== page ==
What employees need to know about making racist posts

By Anita Jaynes on 13 July, 2021

The racist posts made by thousands of people following England’s defeat at the Euros have been widely condemned. 

But what consequences could employees face for posting such offensive messages?

And what penalties could employers face if such behaviour goes unchecked?

Polly O’Malley, Employment Lawyer at Stone King solicitors in Bath explains.

I often advise employers facing allegations of discrimination from employees but it is far less frequent that I advise in respect of discriminatory behaviour displayed by an employee. In fact, I am struggling to remember the last time I did. Given the onslaught of comments flooding social media today, this clearly does not mean that it is no longer a problem. We must ask ourselves – is there a reason why this behaviour is not formally challenged more often? Is it that employers are unsure of their entitlement to regulate behaviour outside of work, that colleagues are afraid of stepping forward, that they do not see their workplace as a ‘safe space’ or simply that employers see this as something they can ignore as long as it is not ‘on their watch’?

We should all be aware of the moral and social obligations to challenge such unacceptable actions, but what about the legal options? Employers must be aware that an employee can be dismissed for misconduct taking place outside of the workplace, and the use of racist language and making of online threats could potentially constitute gross misconduct justifying immediate dismissal without any entitlement to notice. That would also need to be reflected in any subsequent reference for that individual and, in certain regulated professions, may even need to be reported to the regulator meaning that the employee may not be able to work in that role in the future.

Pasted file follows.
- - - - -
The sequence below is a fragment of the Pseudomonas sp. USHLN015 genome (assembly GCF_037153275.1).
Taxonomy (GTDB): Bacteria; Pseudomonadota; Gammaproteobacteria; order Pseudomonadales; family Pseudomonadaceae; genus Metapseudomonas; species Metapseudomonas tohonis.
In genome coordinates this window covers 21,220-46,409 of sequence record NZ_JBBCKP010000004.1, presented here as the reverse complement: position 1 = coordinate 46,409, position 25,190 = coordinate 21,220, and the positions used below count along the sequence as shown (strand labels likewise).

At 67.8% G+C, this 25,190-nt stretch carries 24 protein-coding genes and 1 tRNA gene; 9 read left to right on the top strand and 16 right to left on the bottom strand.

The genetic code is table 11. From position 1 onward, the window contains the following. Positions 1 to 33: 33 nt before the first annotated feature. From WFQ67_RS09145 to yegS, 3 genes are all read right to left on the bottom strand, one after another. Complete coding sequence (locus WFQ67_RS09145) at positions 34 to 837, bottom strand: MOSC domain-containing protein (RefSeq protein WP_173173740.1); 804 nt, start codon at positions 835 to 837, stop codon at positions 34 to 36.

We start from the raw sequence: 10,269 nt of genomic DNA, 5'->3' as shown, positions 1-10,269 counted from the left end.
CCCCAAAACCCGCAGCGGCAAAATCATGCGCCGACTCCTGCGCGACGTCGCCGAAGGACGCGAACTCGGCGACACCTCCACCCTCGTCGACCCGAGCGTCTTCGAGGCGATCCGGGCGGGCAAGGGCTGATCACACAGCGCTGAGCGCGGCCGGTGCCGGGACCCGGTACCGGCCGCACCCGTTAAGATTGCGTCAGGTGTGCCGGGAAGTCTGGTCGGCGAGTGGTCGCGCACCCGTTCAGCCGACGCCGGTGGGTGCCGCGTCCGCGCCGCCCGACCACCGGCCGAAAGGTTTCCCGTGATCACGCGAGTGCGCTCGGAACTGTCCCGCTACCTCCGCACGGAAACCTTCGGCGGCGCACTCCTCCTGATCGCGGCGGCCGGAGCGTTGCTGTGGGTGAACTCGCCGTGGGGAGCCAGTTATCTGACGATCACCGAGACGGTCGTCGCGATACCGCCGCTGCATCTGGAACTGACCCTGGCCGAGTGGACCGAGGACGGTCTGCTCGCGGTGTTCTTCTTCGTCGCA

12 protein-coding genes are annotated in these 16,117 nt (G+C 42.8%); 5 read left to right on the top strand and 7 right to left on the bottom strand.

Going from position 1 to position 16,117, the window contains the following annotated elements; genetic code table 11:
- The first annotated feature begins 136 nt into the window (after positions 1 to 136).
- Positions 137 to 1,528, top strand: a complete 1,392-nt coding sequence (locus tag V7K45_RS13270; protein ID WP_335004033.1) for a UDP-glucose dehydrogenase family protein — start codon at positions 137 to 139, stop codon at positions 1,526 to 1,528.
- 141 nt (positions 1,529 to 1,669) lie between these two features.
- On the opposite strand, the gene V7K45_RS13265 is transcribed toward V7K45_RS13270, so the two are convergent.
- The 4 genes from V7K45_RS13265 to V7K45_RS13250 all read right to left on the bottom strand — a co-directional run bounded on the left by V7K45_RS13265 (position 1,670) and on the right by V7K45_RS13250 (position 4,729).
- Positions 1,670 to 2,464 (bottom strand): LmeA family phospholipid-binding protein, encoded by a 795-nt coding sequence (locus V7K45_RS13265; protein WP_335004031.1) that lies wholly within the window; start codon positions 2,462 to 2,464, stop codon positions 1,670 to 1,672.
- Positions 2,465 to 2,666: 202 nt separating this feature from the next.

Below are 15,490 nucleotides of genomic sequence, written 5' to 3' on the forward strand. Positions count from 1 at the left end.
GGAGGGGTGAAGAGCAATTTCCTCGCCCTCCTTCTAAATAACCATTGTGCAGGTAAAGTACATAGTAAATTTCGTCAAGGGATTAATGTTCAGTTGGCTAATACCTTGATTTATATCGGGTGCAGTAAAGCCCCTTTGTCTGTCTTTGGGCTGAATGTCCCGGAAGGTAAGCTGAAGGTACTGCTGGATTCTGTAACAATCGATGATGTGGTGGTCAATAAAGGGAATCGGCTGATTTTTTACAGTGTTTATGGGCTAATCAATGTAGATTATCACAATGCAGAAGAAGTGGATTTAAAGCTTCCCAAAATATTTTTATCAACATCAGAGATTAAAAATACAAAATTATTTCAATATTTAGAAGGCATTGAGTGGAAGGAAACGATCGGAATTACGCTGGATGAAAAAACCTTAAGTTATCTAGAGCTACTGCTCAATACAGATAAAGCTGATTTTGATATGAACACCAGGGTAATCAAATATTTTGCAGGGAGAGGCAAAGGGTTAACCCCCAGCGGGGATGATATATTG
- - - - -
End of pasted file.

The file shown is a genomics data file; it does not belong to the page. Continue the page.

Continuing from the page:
Employees who suffer racist (or other discriminatory) abuse at work should report this immediately to their employer, which is legally obliged to investigate the complaint and take appropriate action. If one employee discriminates against or harasses another, the employer will be liable unless it has taken reasonable steps to prevent such conduct from taking place.

Individual employees should also be aware that they do not have to be the victim of discrimination to benefit from protection under the Equality Act. In particular, Harassment can be enforced by individuals other than the victim if the behaviour is ‘related to’ race (or another protected characteristic).  Harassment occurs when the conduct of one individual has the purpose or effect of violating another person’s dignity, or creates an intimidating, hostile, degrading, humiliating or offensive environment. This would include, for example, making remarks about Black or Asian people that colleagues (regardless of their race) find offensive. It is also worth bearing in mind that harassment need not be targeting at an individual but can also consist of a general culture which, for example, tolerates the making of race-related comments, nicknames, teasing or other behaviour which may not be intended to be malicious but is nonetheless upsetting.

Pictured above: Polly O’Malley, Employment Lawyer, Stone King